His machine gun was shockingly loud. He didn’t just let it rip, but kept firing stuttering three round bursts, again and again, placing his shots with care. Demons fell, but more were flowing in, hundreds more, spreading out as they tracked James, and then, slowly, noticed the humans at the far end of the warehouse.
The front line screeched, turned, and began bounding forward.
Delvecchio went to full auto and the other two soldiers began shooting.
“Level!” shouted the machine gunner.
It was amazing. It was awesome. Their muzzles flared gold and white, and bullets hailed down upon the demons, tearing them apart, rank after rank.
But more kept flowing into the warehouse.
Serenity waited. She had a thousand rounds, but that would go fast, and she didn’t want to run out of the warehouse without ammo.
James kept walking.
More and more of the demons ignored him now to just charge at them, leaping and springing forward like an avalanche of horrific fleas.
“Level!” shouted Mancini.
Huffman was still at the rear door, keeping vigil, but her expression was so pained at missing out you’d think she was watching her CO bang her boyfriend.
“Fuck,” whispered Serenity as the enormity of what was taking place started to make itself obvious. The gremlins were pouring into the warehouse like that scene in The Shining where the elevator doors opened up and blood came flooding out. Fucking metaphors. But this was crazy. The fireteam was just letting it rip now, filling the air with lead, shouting ‘level’ every few seconds, but for every hundred they killed another five hundred leaped over the corpses to keep coming.
The demons were already halfway toward them.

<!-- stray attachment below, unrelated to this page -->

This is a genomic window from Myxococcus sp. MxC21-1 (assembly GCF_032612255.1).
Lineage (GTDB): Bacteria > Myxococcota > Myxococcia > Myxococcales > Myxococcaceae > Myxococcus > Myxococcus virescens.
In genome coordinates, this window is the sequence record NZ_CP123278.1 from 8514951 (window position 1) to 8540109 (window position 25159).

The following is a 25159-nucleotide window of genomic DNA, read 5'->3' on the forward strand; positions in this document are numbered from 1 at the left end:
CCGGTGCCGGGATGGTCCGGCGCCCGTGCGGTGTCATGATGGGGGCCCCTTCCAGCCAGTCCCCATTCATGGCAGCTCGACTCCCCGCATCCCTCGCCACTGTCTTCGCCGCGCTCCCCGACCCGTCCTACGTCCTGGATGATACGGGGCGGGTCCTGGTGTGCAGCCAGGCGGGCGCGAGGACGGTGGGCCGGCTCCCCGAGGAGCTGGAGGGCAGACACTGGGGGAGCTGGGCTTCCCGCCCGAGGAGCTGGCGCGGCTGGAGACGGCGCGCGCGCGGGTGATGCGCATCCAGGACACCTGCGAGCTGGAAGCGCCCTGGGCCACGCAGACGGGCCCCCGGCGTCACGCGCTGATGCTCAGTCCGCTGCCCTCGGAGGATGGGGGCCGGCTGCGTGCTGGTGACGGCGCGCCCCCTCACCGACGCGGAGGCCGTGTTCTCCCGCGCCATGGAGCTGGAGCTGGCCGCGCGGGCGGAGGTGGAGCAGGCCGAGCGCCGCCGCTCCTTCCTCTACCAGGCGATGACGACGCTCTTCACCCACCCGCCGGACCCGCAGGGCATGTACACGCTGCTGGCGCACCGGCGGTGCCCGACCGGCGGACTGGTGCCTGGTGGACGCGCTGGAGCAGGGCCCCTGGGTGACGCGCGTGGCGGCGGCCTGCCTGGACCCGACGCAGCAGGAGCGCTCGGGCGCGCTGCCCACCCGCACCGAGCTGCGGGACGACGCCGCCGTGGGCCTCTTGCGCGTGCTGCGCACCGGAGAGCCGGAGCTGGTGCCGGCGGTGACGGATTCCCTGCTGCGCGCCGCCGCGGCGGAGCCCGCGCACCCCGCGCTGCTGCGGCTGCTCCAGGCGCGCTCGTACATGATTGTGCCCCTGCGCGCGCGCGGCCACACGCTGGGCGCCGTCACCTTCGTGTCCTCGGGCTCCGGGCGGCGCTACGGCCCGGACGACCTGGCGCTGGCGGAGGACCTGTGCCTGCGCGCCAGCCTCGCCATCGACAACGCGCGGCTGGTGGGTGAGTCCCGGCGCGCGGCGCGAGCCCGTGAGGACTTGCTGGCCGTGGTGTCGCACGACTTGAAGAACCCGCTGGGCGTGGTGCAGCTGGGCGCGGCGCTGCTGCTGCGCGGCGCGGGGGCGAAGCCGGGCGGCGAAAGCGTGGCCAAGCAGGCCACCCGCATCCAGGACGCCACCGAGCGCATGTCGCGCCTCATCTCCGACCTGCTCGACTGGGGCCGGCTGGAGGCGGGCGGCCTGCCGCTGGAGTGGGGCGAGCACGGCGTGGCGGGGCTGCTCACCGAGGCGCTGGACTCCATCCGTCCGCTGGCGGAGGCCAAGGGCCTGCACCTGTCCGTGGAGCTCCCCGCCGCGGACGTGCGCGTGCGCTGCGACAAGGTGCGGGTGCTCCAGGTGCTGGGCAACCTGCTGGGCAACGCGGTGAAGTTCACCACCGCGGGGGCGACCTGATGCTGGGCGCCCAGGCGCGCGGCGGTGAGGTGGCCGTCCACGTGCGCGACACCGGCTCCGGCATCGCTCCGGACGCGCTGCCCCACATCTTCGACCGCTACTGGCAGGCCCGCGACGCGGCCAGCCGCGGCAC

“Huffman!” Mancini’s summons was barely audible over the rifle clatter and roar.
“Halle-fucking-luja!” Huffman darted to the pallets and opened fire.
Serenity shook herself awake. Blinked, raised her Sig Sauer’s, and joined in the fun.
It was like throwing pebbles into an oncoming wave. She didn’t even need to aim. She unloaded both mags, ejected them, slipped in replacements, emptied those.
James kept coming, a lambent figure, steady and implacable, his aura raging, a haze of black ash in his wake.
Third set of mags.
The fireteam was doing the same now.
There was a dull tokk sound and then an explosion rocked the center of the warehouse as Singh’s grenade detonated, shredding the gremlins in a ten-yard radius and knocking hundreds to their knees.
Delvecchio was shouting now, a wordless cry of exultation and fury, turning his machine gun slowly from side to side, just mowing down the demons. Mancini was a steady presence, targeting the nemeses on the flank opposite James, ensuring they didn’t sweep down unstopped, and Serenity took his cue and focused her fire on them.
And still more demons entered the warehouse.
James was halfway toward them now; the flood of demons having washed right past him.
Thousands more were coming, a writhing, screeching, grasping flood of demons, undeterred by certain death, filling the warehouse from wall to wall, desperate to reach them.
And for all that they were inflicting countless deaths upon the Nemeses, they were still drawing closer, ever closer, like a tidal wave of death was poised to break and wash them away.